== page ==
Month: May 2017
+ aaihs, african american literature, american literature, benton's row, caddo parish, civil war, frank yerby, history, jennifer morrison, joshua cark davis, Literature, louisiana literature, myles roberts, myth, National Museum of African American History and Culture, oak alley, shack up inn, shreveport, southern literature, southern studies, the old south, Uncategorized
Last Thursday, I shared a guest post by Jennifer Morrison where she spoke about her own experiences last month at Festival Internationle when a white woman began speaking with her about the statue of Confederate General Alfred Mouton that stands on the corner of Jefferson Street and Lee Avenue in Lafayette, LA. Her interaction with the woman comes at a time when the city … Read More What do these “monuments” say about our history?
+ aaihs, african american literature, alfred mouton, american literature, confederate monuments, festival international, history, jennifer morrison, lafayette, louisiana, Literature, louisiana, louisiana literature, mississippi literature, mitch landreau, southern literature, Uncategorized
Today, I want to share a post that Jennifer Morrison, a colleague and friend, shared on Facebook recently. I have not altered her post apart from separating it into paragraphs. Her words speak for themselves. All I want to say is that the statue she references is the statue of General Alfred Mouton that the United Daughters of the Confederacy had erected in 1922.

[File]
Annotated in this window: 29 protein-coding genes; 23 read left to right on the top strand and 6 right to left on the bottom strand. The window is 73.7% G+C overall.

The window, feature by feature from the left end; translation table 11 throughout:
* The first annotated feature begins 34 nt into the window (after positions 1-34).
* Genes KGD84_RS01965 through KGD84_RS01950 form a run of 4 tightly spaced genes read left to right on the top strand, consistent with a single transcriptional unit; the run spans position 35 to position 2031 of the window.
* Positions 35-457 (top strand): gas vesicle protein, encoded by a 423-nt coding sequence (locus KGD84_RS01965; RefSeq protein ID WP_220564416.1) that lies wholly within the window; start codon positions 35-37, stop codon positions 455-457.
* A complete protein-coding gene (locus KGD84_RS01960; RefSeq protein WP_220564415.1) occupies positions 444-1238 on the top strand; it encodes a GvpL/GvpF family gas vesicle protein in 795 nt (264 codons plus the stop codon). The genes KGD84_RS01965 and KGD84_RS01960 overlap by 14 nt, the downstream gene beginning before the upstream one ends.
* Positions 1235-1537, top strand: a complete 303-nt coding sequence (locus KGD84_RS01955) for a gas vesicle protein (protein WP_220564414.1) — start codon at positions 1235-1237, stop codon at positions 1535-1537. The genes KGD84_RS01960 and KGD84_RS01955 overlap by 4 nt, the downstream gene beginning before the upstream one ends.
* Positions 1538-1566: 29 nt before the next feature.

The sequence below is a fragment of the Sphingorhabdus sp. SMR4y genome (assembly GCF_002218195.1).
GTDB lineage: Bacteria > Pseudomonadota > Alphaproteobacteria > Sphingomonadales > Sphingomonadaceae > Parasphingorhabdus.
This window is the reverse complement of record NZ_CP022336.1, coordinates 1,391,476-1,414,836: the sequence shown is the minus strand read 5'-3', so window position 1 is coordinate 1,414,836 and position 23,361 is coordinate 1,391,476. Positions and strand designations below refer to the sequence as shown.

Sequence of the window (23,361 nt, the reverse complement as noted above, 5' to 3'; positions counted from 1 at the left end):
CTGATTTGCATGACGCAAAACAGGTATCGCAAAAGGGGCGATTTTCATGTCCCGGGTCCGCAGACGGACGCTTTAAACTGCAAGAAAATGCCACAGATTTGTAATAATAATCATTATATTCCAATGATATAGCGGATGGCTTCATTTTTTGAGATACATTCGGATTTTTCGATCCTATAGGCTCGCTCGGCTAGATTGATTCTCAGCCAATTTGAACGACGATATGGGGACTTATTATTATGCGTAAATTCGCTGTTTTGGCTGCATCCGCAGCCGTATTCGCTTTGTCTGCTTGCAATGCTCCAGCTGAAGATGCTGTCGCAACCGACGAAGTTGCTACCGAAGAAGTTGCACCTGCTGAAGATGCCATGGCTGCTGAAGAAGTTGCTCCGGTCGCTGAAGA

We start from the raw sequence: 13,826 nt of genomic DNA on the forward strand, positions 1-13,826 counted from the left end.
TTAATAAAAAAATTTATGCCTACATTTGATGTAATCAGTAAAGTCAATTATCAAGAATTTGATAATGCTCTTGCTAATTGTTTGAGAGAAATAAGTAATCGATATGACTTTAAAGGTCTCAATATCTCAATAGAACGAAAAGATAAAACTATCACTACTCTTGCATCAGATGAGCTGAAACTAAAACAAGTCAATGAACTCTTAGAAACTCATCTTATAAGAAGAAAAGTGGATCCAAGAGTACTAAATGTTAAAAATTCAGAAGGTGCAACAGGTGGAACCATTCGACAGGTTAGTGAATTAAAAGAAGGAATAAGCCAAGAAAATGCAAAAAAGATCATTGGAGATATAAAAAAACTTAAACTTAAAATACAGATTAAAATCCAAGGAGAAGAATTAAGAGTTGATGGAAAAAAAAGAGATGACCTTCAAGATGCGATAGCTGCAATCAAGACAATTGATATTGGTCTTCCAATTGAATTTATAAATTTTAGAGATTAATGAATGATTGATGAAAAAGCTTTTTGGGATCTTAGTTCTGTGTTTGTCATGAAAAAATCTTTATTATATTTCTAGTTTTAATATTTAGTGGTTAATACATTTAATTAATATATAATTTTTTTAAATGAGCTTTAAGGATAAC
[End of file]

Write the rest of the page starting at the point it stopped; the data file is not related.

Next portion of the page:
+ african american literature, american literature, billy graham, black panther, chadwick boseman, don mcgregor, gothic literature, jessica lynne, jungle action, Literature, lloyd lynn, lloyd lynne, marvel, marvel cinematic universe, marvel comics, mcu, monica lynn, monica lynne, southern literature, t'challa, the panther vs. the klan
For the past couple of posts, I have written about “The Panther vs. The Klan” story arc from Marvel’s Jungle Action series in the 1970s. Today, I want to finish up this discussion by looking at issue 22 where Jessica Lynne tells the story of Cousin Caleb’s encounters with the Klan and White Supremacy after the Civil War in 1867. Along with Jessica’s recollections … Read More The Black Panther in The Past, The Present, and the Future in Jungle Action #22
+ african american literature, american literature, black panther, comics, don mcgregor, jungle action, kevin trublood, Literature, lloyd lynn, lloyd lynne, make america great again, marvel, marvel comics, monica lynn, monica lynne, panther vs. the klan, t'challa, Uncategorized, wakanda
Last post, I wrote about the scene that opens Jungle Action #20 where T’Challa, in full Black Panther costume, and Monica Lynne shop at a grocery store and get attacked but Klan members. The scene, while action packed, draws attention to T’Challa’s humanity and causes the reader to confront racial profiling and surveillance of black bodies by whites, Rebecca Winthrop, along with the rest … Read More The Myth of America and The Black Panther in Jungle Action
In preparation for the February 2018 premier of the Black Panther film, I started to delve into Don McGregor’s incarnation of Black Panther in the revived Jungle Action series from 1972-1976. The reemergence of the series, and the foregrounding of T’Challa took place in correlation with Marvel’s launching of Luke Cage, a series that looked to capitalize on the rise of Blaxploitation films during the … Read More The Black Panther and Racial Profiling in Jungle Action #20